Nov. 28 (UPI) -- A new analysis of ancient horse fossils suggests the New World stilt-legged horse warrants a new genus.
The thin-limbed horse roamed North America during the last ice age, but is now extinct. Until now, scientists thought the horse species was a member of the genus Equus -- possible a close relative of the Asiatic wild ass, also known as an onager, Equus hemionus.
Remains of the enigmatic species have been discovered in Wyoming's Natural Trap Cave, Nevada's Gypsum Cave and among the Klondike goldfields of Canada's Yukon Territory.
Genomic analysis of stilt-legged horse remains suggest the species, now named Haringtonhippus francisci, isn't closely related to any living equine population. The genus Haringtonhippus likely diverged from the main branch of the horse family tree some 4 to 6 million years ago.
"The horse family, thanks to its rich and deep fossil record, has been a model system for understanding and teaching evolution," Peter Heintzman, a postdoctoral researcher at the University of California, Santa Cruz, said in a news release. "Now ancient DNA has rewritten the evolutionary history of this iconic group."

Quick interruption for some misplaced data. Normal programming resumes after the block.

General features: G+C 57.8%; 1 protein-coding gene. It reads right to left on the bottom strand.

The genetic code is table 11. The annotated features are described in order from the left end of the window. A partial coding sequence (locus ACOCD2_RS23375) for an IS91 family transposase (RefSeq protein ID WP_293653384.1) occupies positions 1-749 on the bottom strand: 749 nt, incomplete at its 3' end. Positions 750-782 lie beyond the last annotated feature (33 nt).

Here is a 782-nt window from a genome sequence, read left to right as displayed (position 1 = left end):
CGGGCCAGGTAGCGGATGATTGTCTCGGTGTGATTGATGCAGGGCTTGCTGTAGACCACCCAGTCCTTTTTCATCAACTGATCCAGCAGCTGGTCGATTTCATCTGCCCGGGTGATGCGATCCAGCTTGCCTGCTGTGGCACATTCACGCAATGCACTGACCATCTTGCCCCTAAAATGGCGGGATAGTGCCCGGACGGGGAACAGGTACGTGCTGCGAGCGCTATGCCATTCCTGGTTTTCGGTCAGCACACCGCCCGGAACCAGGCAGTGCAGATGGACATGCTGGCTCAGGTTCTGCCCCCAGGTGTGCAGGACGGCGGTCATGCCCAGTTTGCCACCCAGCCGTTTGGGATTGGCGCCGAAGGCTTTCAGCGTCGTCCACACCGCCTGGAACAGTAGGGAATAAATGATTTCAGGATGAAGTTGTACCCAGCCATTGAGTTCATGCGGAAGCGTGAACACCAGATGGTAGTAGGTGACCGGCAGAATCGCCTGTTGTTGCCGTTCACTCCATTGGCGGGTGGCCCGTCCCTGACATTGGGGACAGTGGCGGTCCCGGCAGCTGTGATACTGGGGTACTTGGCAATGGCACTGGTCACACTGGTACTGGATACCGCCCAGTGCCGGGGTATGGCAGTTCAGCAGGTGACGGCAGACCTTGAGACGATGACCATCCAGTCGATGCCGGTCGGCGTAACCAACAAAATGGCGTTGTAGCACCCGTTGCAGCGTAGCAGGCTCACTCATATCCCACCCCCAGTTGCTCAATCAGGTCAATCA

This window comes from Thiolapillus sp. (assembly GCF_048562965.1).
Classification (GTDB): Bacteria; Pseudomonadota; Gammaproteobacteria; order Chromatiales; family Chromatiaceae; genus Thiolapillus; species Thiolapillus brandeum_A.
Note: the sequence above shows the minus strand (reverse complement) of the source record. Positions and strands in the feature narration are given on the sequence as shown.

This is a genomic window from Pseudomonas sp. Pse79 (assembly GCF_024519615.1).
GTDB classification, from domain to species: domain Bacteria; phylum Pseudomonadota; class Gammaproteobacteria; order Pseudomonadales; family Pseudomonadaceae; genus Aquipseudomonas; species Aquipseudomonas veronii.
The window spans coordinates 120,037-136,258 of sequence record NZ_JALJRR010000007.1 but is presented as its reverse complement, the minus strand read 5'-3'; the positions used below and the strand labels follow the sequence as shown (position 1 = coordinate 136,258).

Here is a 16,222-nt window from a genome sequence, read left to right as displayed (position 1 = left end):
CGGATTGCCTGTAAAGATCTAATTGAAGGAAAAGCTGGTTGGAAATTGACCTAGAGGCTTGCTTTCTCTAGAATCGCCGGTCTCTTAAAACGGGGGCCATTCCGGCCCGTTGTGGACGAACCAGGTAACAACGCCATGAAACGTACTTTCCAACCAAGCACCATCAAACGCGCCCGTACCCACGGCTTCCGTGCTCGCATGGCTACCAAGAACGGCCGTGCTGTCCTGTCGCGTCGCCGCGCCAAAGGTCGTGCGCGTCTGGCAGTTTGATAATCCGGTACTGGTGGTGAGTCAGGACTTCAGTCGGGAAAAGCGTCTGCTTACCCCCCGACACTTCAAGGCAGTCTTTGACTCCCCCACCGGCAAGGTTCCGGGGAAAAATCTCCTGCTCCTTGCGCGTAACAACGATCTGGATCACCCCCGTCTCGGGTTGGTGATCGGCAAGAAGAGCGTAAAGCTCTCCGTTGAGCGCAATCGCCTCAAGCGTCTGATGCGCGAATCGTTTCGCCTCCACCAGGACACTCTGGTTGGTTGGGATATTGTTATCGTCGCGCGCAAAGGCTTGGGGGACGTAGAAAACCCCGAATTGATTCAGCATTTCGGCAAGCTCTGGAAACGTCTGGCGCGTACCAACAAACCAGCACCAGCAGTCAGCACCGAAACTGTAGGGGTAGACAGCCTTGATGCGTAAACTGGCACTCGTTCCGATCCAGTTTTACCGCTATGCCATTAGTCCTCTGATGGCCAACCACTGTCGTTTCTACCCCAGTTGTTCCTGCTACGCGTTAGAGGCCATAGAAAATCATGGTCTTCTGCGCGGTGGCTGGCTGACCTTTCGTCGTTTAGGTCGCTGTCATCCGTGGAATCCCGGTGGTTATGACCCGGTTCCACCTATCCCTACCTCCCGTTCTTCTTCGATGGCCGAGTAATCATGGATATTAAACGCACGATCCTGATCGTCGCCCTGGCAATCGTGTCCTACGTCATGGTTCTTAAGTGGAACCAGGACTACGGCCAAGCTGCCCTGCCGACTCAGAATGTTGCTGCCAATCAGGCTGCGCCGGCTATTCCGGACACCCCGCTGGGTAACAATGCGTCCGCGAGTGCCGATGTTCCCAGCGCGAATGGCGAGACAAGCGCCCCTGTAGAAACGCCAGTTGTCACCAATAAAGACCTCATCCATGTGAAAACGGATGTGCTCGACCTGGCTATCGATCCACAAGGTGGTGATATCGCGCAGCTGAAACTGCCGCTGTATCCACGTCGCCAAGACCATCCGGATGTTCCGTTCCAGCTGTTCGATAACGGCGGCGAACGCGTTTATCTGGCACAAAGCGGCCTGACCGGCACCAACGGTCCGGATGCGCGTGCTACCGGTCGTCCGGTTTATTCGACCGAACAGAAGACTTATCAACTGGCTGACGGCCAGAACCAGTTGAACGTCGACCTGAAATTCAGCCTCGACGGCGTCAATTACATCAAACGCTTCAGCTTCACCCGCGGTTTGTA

Researchers detailed their analysis of the New World stilt-legged horse's genome in a new paper published this week in the journal eLife.
Scientists named the new genus for Richard Harington, the paleontologist who first described the unique horse species in the 1970s.
"Our research on fossils such as these horses would not be possible without Dick's life-long dedication to working closely with the Klondike gold miners and local First Nations communities in Canada's North," said Grant Zazula, a Government of Yukon paleontologist.
The range of Haringtonhippus francisci extended across much of North America. The horse lived alongside populations of various Equus species, but didn't interbreed. Like the wooly mammoth and saber-toothed tiger, the stilt-legged horse went extinct at the end of the last ice age.